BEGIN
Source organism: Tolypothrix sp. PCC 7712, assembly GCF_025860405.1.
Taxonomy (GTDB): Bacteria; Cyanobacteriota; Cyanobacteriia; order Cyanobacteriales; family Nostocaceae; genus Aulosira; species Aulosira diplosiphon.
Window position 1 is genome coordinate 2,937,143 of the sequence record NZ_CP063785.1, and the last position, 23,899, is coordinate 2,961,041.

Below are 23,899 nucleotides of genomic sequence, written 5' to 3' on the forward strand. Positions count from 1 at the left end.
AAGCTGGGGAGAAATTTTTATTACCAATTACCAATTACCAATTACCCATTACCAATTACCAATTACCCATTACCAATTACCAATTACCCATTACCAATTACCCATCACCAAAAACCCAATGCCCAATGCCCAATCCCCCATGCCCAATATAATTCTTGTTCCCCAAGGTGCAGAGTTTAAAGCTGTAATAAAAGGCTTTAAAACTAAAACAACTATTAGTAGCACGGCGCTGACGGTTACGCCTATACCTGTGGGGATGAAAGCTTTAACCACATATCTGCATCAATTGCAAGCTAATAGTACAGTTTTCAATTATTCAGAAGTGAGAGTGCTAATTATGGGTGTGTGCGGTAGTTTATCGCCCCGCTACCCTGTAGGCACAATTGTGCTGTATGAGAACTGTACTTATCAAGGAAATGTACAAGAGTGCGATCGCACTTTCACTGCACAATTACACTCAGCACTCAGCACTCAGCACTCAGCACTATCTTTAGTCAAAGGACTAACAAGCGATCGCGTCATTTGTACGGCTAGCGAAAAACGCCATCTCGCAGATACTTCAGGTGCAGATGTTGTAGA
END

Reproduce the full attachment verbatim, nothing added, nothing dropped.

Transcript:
Source organism: Tolypothrix sp. PCC 7712, assembly GCF_025860405.1.
Taxonomy (GTDB): Bacteria; Cyanobacteriota; Cyanobacteriia; order Cyanobacteriales; family Nostocaceae; genus Aulosira; species Aulosira diplosiphon.
Window position 1 is genome coordinate 2,937,143 of the sequence record NZ_CP063785.1, and the last position, 23,899, is coordinate 2,961,041.

Below are 23,899 nucleotides of genomic sequence, written 5' to 3' on the forward strand. Positions count from 1 at the left end.
AAGCTGGGGAGAAATTTTTATTACCAATTACCAATTACCAATTACCCATTACCAATTACCAATTACCCATTACCAATTACCAATTACCCATTACCAATTACCCATCACCAAAAACCCAATGCCCAATGCCCAATCCCCCATGCCCAATATAATTCTTGTTCCCCAAGGTGCAGAGTTTAAAGCTGTAATAAAAGGCTTTAAAACTAAAACAACTATTAGTAGCACGGCGCTGACGGTTACGCCTATACCTGTGGGGATGAAAGCTTTAACCACATATCTGCATCAATTGCAAGCTAATAGTACAGTTTTCAATTATTCAGAAGTGAGAGTGCTAATTATGGGTGTGTGCGGTAGTTTATCGCCCCGCTACCCTGTAGGCACAATTGTGCTGTATGAGAACTGTACTTATCAAGGAAATGTACAAGAGTGCGATCGCACTTTCACTGCACAATTACACTCAGCACTCAGCACTCAGCACTCAGCACTATCTTTAGTCAAAGGACTAACAAGCGATCGCGTCATTTGTACGGCTAGCGAAAAACGCCATCTCGCAGATACTTCAGGTGCAGATGTTGTAGA